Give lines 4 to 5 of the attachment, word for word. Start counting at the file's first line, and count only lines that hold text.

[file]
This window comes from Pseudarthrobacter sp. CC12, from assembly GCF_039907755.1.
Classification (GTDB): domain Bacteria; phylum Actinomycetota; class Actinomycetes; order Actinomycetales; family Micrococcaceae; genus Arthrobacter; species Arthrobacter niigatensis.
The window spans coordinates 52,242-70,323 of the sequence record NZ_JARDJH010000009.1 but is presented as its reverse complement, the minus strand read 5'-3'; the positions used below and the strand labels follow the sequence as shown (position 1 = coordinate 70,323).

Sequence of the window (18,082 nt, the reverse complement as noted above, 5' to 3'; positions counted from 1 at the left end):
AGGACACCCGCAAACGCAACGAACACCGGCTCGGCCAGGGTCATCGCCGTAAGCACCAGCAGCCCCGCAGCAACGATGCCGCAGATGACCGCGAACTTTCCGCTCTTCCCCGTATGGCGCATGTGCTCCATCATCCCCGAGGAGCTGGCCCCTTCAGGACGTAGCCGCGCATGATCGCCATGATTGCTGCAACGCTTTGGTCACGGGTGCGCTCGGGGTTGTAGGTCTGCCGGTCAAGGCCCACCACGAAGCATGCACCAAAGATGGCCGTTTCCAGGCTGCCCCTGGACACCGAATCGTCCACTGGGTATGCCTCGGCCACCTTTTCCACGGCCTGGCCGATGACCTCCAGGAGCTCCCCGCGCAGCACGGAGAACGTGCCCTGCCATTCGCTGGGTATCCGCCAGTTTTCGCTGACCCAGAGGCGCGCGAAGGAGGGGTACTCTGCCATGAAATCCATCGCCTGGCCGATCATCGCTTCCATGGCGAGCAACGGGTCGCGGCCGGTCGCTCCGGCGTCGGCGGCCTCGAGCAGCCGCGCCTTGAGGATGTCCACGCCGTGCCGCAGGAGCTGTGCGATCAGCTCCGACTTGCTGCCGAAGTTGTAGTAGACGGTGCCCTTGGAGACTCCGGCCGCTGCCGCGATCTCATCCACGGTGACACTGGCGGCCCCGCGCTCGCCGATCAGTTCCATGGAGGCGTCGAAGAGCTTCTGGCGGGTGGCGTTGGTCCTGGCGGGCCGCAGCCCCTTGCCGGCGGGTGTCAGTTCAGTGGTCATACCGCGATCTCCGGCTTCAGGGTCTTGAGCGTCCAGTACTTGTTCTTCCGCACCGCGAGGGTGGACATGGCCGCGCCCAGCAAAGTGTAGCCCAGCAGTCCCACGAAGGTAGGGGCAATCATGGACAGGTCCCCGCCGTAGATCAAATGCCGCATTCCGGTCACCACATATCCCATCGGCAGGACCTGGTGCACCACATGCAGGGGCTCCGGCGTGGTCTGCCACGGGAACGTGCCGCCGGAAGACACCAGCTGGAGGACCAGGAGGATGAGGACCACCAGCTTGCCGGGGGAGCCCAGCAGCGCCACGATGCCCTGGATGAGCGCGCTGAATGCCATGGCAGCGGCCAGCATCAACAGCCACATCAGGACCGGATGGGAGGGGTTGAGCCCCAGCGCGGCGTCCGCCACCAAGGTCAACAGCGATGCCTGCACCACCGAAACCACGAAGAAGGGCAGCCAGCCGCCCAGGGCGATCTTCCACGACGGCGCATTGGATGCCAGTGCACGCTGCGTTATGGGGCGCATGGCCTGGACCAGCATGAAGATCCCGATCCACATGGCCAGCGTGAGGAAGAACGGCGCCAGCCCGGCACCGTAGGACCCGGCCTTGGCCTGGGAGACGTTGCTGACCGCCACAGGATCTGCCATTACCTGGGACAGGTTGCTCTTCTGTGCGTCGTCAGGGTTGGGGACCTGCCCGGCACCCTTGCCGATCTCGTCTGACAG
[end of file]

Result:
Sequence of the window (18,082 nt, the reverse complement as noted above, 5' to 3'; positions counted from 1 at the left end):
AGGACACCCGCAAACGCAACGAACACCGGCTCGGCCAGGGTCATCGCCGTAAGCACCAGCAGCCCCGCAGCAACGATGCCGCAGATGACCGCGAACTTTCCGCTCTTCCCCGTATGGCGCATGTGCTCCATCATCCCCGAGGAGCTGGCCCCTTCAGGACGTAGCCGCGCATGATCGCCATGATTGCTGCAACGCTTTGGTCACGGGTGCGCTCGGGGTTGTAGGTCTGCCGGTCAAGGCCCACCACGAAGCATGCACCAAAGATGGCCGTTTCCAGGCTGCCCCTGGACACCGAATCGTCCACTGGGTATGCCTCGGCCACCTTTTCCACGGCCTGGCCGATGACCTCCAGGAGCTCCCCGCGCAGCACGGAGAACGTGCCCTGCCATTCGCTGGGTATCCGCCAGTTTTCGCTGACCCAGAGGCGCGCGAAGGAGGGGTACTCTGCCATGAAATCCATCGCCTGGCCGATCATCGCTTCCATGGCGAGCAACGGGTCGCGGCCGGTCGCTCCGGCGTCGGCGGCCTCGAGCAGCCGCGCCTTGAGGATGTCCACGCCGTGCCGCAGGAGCTGTGCGATCAGCTCCGACTTGCTGCCGAAGTTGTAGTAGACGGTGCCCTTGGAGACTCCGGCCGCTGCCGCGATCTCATCCACGGTGACACTGGCGGCCCCGCGCTCGCCGATCAGTTCCATGGAGGCGTCGAAGAGCTTCTGGCGGGTGGCGTTGGTCCTGGCGGGCCGCAGCCCCTTGCCGGCGGGTGTCAGTTCAGTGGTCATACCGCGATCTCCGGCTTCAGGGTCTTGAGCGTCCAGTACTTGTTCTTCCGCACCGCGAGGGTGGACATGGCCGCGCCCAGCAAAGTGTAGCCCAGCAGTCCCACGAAGGTAGGGGCAATCATGGACAGGTCCCCGCCGTAGATCAAATGCCGCATTCCGGTCACCACATATCCCATCGGCAGGACCTGGTGCACCACATGCAGGGGCTCCGGCGTGGTCTGCCACGGGAACGTGCCGCCGGAAGACACCAGCTGGAGGACCAGGAGGATGAGGACCACCAGCTTGCCGGGGGAGCCCAGCAGCGCCACGATGCCCTGGATGAGCGCGCTGAATGCCATGGCAGCGGCCAGCATCAACAGCCACATCAGGACCGGATGGGAGGGGTTGAGCCCCAGCGCGGCGTCCGCCACCAAGGTCAACAGCGATGCCTGCACCACCGAAACCACGAAGAAGGGCAGCCAGCCGCCCAGGGCGATCTTCCACGACGGCGCATTGGATGCCAGTGCACGCTGCGTTATGGGGCGCATGGCCTGGACCAGCATGAAGATCCCGATCCACATGGCCAGCGTGAGGAAGAACGGCGCCAGCCCGGCACCGTAGGACCCGGCCTTGGCCTGGGAGACGTTGCTGACCGCCACAGGATCTGCCATTACCTGGGACAGGTTGCTCTTCTGTGCGTCGTCAGGGTTGGGGACCTGCCCGGCACCCTTGCCGATCTCGTCTGACAG